Govt considers abolishing capital gains tax on startups


blog If you’ve ever started your own business (hint: it isn’t easy, but it’s worth it), you’re probably familiar with the fact that you suddenly have to pay a great deal more tax than you previously had to. Australian companies are taxed on their profits, they usually have to collect GST, and that’s just the start.

Well, now a backbench Coalition MP who has previously been involved with the national technology sector has put forth a proposal which appears to be gaining strength in Government ranks: Remove the annoying capital gains tax when applied to investors in early stage startups. Business Review Weekly reports (we recommend you click here for the full article):

“A proposal by Coalition backbencher David Coleman, a tech industry veteran, to abolish capital gains tax on investments in private companies that are less than two years old and have annual revenue of less than $1 million is being looked at by the task force writing the government’s tax white paper strategy.”

Coleman hasn’t attracted much attention from the tech sector since he was elected in September 2013. However, he should — before entering politics, Coleman worked for global management consulting firm McKinsey as well as online players LookSmart and dStore. From 2005 he held a variety of tech- and digital-media-related roles for PBL Media and the Nine Network.

It feels like this proposal has the legs to get up, and that’s an overwhelmingly good thing. The Government makes relatively little money from taxing investment in startups which themselves make relatively little money. And, of course, most will eventually fail. However, if more Australians could be incentivised to invest in startups, that would be a great thing. This kind of tax-related incentive is precisely the sort of initiative you would expect from a Liberal Government seeking to boost the startup sector, and I applaud it.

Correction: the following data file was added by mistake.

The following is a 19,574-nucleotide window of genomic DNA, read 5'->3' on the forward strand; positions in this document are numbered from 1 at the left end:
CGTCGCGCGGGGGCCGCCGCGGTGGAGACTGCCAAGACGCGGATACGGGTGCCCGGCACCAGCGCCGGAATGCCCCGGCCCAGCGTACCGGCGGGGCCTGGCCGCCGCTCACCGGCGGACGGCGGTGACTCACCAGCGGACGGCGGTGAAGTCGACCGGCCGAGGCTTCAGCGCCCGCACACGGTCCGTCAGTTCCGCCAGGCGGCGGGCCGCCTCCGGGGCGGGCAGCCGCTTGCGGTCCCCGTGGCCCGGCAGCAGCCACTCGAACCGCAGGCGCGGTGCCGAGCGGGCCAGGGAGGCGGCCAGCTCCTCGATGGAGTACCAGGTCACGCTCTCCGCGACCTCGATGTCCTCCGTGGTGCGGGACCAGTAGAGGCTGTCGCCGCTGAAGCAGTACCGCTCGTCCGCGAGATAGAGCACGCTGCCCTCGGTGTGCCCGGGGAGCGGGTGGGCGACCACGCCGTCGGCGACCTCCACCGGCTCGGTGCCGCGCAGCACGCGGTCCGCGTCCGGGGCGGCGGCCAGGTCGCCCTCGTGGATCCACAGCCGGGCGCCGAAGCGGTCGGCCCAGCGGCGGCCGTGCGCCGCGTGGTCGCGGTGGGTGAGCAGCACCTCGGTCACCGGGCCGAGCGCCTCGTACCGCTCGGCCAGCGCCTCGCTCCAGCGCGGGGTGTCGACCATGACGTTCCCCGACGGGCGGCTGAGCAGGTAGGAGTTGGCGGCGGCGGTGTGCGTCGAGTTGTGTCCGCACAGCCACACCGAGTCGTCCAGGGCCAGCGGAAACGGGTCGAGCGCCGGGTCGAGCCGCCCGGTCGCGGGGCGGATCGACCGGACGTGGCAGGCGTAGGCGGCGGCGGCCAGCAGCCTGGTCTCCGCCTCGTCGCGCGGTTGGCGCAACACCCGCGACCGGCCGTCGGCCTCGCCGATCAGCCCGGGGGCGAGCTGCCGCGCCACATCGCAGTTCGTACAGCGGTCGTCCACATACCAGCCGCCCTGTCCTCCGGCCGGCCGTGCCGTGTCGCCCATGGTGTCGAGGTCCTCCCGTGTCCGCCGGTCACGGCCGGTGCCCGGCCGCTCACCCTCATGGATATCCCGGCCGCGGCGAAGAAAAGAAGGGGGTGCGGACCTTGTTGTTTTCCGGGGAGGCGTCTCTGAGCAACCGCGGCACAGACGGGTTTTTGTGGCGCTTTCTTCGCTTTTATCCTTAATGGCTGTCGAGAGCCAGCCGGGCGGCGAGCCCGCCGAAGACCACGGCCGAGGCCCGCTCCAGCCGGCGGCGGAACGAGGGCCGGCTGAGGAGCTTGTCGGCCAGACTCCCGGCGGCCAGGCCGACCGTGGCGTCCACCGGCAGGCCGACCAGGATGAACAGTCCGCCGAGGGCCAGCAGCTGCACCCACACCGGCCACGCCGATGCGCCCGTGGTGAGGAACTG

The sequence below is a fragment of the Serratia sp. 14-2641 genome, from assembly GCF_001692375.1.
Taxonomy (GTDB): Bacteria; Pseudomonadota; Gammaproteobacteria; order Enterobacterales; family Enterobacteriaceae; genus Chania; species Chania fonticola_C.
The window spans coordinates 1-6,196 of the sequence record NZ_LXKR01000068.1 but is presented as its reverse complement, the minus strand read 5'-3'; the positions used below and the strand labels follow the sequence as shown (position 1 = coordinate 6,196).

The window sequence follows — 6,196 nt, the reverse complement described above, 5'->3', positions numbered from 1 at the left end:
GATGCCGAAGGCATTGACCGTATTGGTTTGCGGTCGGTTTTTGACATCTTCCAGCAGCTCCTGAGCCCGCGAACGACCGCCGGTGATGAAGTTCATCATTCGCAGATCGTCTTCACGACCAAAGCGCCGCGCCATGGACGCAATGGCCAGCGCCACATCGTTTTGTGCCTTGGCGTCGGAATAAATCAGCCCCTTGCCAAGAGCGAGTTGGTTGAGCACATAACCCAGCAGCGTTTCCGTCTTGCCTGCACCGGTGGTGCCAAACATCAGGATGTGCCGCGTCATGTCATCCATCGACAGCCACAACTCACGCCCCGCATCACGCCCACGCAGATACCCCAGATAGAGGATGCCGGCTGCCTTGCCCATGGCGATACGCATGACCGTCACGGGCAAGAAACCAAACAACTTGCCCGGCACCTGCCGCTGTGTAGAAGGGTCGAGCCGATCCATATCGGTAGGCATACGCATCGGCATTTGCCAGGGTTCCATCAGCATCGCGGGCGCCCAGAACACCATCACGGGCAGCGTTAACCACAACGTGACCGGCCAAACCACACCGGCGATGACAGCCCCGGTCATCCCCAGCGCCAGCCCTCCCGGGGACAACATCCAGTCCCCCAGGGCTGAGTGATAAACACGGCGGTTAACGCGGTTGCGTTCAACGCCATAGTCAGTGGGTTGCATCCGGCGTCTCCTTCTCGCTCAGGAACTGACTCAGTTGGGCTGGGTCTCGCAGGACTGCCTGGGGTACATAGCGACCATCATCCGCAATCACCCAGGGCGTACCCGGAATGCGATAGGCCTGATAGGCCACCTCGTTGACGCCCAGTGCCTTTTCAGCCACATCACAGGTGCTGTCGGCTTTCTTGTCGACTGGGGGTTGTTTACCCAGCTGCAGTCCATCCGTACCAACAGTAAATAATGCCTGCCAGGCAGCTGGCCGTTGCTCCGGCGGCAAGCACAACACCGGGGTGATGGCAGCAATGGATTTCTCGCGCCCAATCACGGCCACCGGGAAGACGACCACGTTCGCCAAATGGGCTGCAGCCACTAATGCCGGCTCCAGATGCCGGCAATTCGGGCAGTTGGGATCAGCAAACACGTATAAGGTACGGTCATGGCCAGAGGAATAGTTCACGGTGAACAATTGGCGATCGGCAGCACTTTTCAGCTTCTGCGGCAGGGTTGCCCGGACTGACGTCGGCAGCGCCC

Image credit: Parliamentary Broadcasting


  1. Having been involved in more than a few startups not once have I heard from early stage investors that CGT was the issue. What early stage investor would be out in two years? Or is the exemption cash-out indefinite?

    From the linked article:
    “Australia has some of the lowest rates of start-up formation and one of the lowest rates of venture capital investment in the developed world, according to not-for-profit organisation StartupAUS.”

    And they’re right. Lower tax, large capital juridicitions already exist (Singapore, Malaysia, Netherlands, Ireland, etc) even if started in Oz you’d structure offshore.

    Australia’s high costs (everything), inflexibile labour market and small market combined with the transferability of IT makes it very unattractive. Changes to CGT isn’t going to impact (except for tax avoidance) beyond a press release. Then again maybe that’s all that’s required these days?

    OT Renai’s analysis of BT 300mbps article?

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